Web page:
Indiana Landlord-Tenant Law

The landlord-tenant relationship can be difficult at times. When a tenant doesn't clean up the trash piling up on their porch or a landlord refuses to pay to repair a broken dishwasher, you may think that involving a lawyer or taking the other party to court will resolve the issue.

Whether you're a landlord or a tenant, you should typically be able to deal with legal issues without going to court. Some landlord-tenant disputes will leave you with no other option. Both parties need to know the basics of renting out a place, how to collect or pay security deposits, about fair housing laws, etc. This overview of key Indiana landlord-tenant laws will help guide you.

Repair and Maintenance Responsibilities

A written lease agreement will outline the duties both the landlord and the tenant have in maintaining the rental property and common areas, including repairs. Indiana's landlord-tenant laws also define the basic duties of each party. At minimum, landlords must:

  • Observe state and local health, housing and safety codes.
  • Clean and maintain all common areas.
  • Provide, repair and maintain:
    • Air conditioning, heating and ventilation systems.
    • Sanitary services like pest control.
    • Appliances provided as per the lease agreement.
    • Hot and cold water and sewage plumbing systems.

On the other hand, tenants must:

  • Observe state and local health, housing and safety codes.
  • Keep their rental property reasonably clean.
  • Avoid willful damage to the rental property, including damages made by guests.
  • Replace batteries in smoke detectors or inform the landlord about nonfunctional, hard-wired smoke detectors.
  • Use all facilities, utilities and appliances provided by the landlord as reasonably intended or designed to be used.

Indiana Fair Housing Act

Indiana prohibits landlords from discriminating against tenants based on characteristics that are protected by the state's fair housing laws. Specific actions like placing prospective tenants on a waiting list may be considered discriminatory if the landlord does these things because of a tenant's:

  • Race
  • Disability
  • Familial status
  • Age
  • Ancestry
  • Religion
  • Color
  • Sex
  • National origin

Security Deposits

In most lease agreements in Indiana, landlords charge tenants a security deposit. The security deposit may be used as the tenant's payment for the last month's rent but it's often used by the landlord to pay for:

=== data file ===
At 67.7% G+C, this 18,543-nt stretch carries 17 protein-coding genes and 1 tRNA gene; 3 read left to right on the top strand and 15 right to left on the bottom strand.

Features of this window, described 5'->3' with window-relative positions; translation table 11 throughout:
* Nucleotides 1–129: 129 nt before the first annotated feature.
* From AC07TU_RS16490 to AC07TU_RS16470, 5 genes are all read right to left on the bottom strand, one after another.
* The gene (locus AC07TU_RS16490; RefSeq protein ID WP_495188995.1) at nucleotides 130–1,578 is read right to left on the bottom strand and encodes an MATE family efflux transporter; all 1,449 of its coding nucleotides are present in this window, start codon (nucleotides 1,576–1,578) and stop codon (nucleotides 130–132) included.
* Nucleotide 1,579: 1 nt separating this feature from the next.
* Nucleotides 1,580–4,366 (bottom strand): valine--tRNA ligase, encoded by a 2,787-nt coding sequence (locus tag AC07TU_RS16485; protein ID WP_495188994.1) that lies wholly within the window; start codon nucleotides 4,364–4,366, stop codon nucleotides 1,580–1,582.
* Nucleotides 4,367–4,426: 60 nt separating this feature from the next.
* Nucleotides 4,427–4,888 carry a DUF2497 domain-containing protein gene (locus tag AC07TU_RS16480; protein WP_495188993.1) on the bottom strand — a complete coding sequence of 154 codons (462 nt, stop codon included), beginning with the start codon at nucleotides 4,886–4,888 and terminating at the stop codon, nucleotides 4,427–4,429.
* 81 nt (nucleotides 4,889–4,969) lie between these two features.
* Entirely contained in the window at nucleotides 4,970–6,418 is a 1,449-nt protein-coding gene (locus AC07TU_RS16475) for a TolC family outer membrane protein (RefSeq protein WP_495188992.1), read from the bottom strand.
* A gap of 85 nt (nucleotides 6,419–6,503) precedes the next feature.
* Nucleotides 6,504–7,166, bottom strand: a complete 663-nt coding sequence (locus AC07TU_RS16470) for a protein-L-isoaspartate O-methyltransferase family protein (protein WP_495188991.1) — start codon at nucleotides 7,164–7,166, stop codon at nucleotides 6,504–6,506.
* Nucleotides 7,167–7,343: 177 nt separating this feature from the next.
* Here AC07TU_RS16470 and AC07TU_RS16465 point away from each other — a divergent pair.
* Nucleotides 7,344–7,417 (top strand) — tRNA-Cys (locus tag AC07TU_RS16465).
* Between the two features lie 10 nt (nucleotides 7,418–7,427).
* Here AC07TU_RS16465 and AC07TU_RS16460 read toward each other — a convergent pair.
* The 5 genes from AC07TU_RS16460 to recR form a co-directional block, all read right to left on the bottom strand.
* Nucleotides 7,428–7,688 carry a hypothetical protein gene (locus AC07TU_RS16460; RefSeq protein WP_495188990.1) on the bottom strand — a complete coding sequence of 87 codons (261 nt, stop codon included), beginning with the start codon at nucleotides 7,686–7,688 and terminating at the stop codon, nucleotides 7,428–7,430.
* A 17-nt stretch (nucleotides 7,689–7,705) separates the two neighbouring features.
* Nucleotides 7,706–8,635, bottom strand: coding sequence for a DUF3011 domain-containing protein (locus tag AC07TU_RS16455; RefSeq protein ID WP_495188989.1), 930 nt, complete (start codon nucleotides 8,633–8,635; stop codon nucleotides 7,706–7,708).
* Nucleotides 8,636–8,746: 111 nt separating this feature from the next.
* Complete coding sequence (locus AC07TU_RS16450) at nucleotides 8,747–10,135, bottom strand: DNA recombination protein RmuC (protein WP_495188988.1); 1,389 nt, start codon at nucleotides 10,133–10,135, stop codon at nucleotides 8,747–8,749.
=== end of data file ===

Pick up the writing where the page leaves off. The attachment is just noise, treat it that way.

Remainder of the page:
• Unpaid rent or rent that would be due if the tenant terminates the lease early.
  • Unpaid utility charges that are the tenant's responsibility to pay.
  • Repairs to damages to the rental property beyond normal wear and tear.

The security deposit is held by the landlord until the end of the leasing term. Within 45 days after the lease's termination, the landlord must make any deductions from the deposit, return the remaining balance and provide a written notice to the tenant itemizing the deductions. If the landlord fails to deliver notice, they must refund the full deposit amount.

Lease Agreements

The lease agreement is the foundation of the landlord-tenant relationship. It is a legally binding contract detailing the responsibilities both the landlord and the tenant promise to uphold. In addition to specifics like amenities, renovations and other apartment features, the lease includes legal details like:

  • The security deposit amount and what it covers.
  • Repair policy and procedures.
  • The rent rate and payment schedule.
  • Roommate and guest policies.
  • The length of the leasing term (weeks, months or years).
  • Grounds for lease termination and eviction.

Getting Legal Help from an Indiana Attorney

While many landlord-tenant conflicts can be resolved without going to court, the laws involved in these conflicts are complex. If you find you are in need of legal counsel or advice, you should consider hiring a landlord-tenant lawyer to represent your interests.

Speak to an Experienced Landlord Tenant Law Attorney Today

This article is intended to be helpful and informative. But even common legal matters can become complex and stressful. A qualified landlord tenant lawyer can address your particular legal needs, explain the law, and represent you in court. Take the first step now and contact a local landlord tenant attorney to discuss your specific legal situation.

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